If we decide that medieval Christianity and secular modernity are continuous in a serious way, the question then becomes whether modernity is a good thing. If we answer yes, then we have two options for how to view Christianity. The first is to say that Christianity was bad and we’re glad modernity has overcome it. To the extent that modernity retains Christian elements, they need to be purged to the extent possible. This tendency is arguably the hegemonic one in the field today. The second is to say that since modernity is good, the Christianity that in some sense led to it must have been good as well. Here we might think of Hegel or the “heroic era” of Liberal Protestantism (Harnack, Ritschl, etc.).

If we answer that no, modernity is not a good thing, then we similarly have two choices. The first is to claim that Christianity was good and it was a bad idea to deviate from it. We could associate this view with Radical Orthodoxy and arguably with Schmitt. The second is to claim that Christianity was also bad, and hence it was only natural that it would lead to something as bad as modernity. This is the position of Weber in The Protestant Ethic and the Spirit of Capitalism, as well as Nietzsche, Foucault, and probably Heidegger and Agamben, too.

Any guesses as to which tendency best describes my work?

Political analogies for the Trinity

I’m reading David Potter’s Constantine the Emperor, partly just for my own edification but partly as “deep background” for the Trinity project I’m beginning to think about considering planning. The first third of the book is devoted to the state of the Roman Empire in the decades preceding Constantine’s rise to power (indeed, Constantine barely manages a handful of cameo appearances within the first 100 pages). One striking feature of Diocletian’s reign is the use of power-sharing as a way of managing the sprawling Empire. Eventually Diocletian had a co-emperor to whom he was formally equal (both being titled Augustus), then two sub-emperors who also shared power (termed Caesars). Diocletian still maintained a certain primacy over his fellow Augustus, but he was at great pains ideologically to assert that power was not divided, but shared among the four.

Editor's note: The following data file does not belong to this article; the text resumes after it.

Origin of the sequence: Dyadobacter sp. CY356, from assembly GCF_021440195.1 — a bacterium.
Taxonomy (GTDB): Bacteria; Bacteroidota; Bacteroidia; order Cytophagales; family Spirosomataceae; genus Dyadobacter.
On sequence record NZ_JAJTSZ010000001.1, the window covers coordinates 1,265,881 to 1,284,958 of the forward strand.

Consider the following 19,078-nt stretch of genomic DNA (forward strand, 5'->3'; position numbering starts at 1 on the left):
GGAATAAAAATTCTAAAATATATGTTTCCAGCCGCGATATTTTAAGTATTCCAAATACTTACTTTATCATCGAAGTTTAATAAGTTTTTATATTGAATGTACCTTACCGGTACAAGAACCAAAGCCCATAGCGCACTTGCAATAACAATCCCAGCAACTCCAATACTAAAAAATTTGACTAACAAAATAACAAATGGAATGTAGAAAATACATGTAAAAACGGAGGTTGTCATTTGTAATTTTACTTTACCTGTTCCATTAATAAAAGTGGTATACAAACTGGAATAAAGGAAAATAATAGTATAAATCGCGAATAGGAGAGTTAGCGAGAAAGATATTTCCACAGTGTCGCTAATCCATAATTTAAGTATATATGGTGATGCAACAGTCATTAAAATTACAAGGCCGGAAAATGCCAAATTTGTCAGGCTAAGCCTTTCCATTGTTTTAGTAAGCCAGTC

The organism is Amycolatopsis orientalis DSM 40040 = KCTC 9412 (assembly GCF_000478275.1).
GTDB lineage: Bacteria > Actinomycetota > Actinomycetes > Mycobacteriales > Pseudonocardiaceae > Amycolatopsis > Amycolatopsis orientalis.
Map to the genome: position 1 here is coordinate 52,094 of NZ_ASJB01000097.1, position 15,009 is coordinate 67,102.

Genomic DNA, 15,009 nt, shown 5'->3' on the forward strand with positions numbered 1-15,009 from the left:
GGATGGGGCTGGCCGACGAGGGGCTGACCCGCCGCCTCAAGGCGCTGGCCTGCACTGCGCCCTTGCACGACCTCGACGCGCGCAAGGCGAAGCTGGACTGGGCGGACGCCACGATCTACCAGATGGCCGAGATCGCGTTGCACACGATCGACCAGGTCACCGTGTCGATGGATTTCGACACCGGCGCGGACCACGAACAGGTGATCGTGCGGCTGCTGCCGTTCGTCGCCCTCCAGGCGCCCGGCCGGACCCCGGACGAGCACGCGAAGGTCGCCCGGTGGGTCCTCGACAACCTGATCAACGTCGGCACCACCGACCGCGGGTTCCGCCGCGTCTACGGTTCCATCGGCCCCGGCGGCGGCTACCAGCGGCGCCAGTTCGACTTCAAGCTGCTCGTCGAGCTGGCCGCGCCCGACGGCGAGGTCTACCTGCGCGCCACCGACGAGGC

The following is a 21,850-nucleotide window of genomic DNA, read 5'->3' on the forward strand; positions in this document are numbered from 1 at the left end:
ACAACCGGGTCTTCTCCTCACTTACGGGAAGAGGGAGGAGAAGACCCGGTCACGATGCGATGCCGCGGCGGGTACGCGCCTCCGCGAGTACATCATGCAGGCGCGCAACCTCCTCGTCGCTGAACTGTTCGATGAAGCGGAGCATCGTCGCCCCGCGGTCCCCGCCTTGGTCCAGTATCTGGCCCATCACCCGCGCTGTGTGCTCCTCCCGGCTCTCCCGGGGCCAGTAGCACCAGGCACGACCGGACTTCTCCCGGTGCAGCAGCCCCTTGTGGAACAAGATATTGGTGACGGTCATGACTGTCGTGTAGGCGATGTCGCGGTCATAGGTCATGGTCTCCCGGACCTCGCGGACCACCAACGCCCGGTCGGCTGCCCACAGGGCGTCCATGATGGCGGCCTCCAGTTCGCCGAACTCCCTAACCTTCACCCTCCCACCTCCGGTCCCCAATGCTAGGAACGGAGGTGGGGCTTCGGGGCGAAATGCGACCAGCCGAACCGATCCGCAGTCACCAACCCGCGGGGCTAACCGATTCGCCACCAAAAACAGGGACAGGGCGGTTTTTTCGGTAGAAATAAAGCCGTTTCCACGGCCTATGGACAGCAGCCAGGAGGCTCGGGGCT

In “Monotheism as a Political Problem,” Erik Peterson famously declares that the Trinity renders political theology impossible because the inscrutable mystery of divine triunity has no possible earthly analogue. I have a healthy dose of Barth in my theological background, so I see where this is coming from, but I think it’s basically wrong. There are plenty of political analogies for a power that is shared among several persons while deriving from one of them and remaining undivided. We can see something like this in the rise of a powerful vice-president in recent American politics — a VP can often function as an effective co-president (or supra-president, in the case of Dick Cheney). Other figures might gain similar stature, as Rahm Emanuel and Timothy Geithner arguably did in the early years of the Obama administration. The legitimacy of the administration derives ultimately from the elected president, but someone with the implicit trust of the president shares in and extends the president’s authority rather than competing with it. (Or at least that’s how they present things for public consumption.)